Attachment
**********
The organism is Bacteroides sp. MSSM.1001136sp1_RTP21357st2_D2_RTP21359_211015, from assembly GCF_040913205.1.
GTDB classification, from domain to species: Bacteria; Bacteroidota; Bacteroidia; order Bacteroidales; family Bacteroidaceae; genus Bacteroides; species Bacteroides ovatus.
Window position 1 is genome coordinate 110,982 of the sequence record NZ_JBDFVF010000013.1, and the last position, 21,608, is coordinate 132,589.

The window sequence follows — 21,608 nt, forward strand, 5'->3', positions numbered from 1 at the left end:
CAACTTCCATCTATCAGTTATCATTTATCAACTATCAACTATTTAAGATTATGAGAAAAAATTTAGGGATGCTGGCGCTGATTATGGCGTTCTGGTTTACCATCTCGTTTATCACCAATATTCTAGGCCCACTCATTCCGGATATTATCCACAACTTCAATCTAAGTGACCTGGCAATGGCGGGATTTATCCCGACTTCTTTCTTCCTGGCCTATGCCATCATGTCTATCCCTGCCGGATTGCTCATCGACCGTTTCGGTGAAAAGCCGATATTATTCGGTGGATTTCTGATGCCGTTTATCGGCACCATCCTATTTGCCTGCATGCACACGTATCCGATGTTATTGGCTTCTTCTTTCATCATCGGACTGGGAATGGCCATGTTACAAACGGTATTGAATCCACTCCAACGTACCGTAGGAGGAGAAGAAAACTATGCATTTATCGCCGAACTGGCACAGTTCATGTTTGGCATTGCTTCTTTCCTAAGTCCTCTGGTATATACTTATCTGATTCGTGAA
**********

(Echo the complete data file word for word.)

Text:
The organism is Bacteroides sp. MSSM.1001136sp1_RTP21357st2_D2_RTP21359_211015, from assembly GCF_040913205.1.
GTDB classification, from domain to species: Bacteria; Bacteroidota; Bacteroidia; order Bacteroidales; family Bacteroidaceae; genus Bacteroides; species Bacteroides ovatus.
Window position 1 is genome coordinate 110,982 of the sequence record NZ_JBDFVF010000013.1, and the last position, 21,608, is coordinate 132,589.

The window sequence follows — 21,608 nt, forward strand, 5'->3', positions numbered from 1 at the left end:
CAACTTCCATCTATCAGTTATCATTTATCAACTATCAACTATTTAAGATTATGAGAAAAAATTTAGGGATGCTGGCGCTGATTATGGCGTTCTGGTTTACCATCTCGTTTATCACCAATATTCTAGGCCCACTCATTCCGGATATTATCCACAACTTCAATCTAAGTGACCTGGCAATGGCGGGATTTATCCCGACTTCTTTCTTCCTGGCCTATGCCATCATGTCTATCCCTGCCGGATTGCTCATCGACCGTTTCGGTGAAAAGCCGATATTATTCGGTGGATTTCTGATGCCGTTTATCGGCACCATCCTATTTGCCTGCATGCACACGTATCCGATGTTATTGGCTTCTTCTTTCATCATCGGACTGGGAATGGCCATGTTACAAACGGTATTGAATCCACTCCAACGTACCGTAGGAGGAGAAGAAAACTATGCATTTATCGCCGAACTGGCACAGTTCATGTTTGGCATTGCTTCTTTCCTAAGTCCTCTGGTATATACTTATCTGATTCGTGAA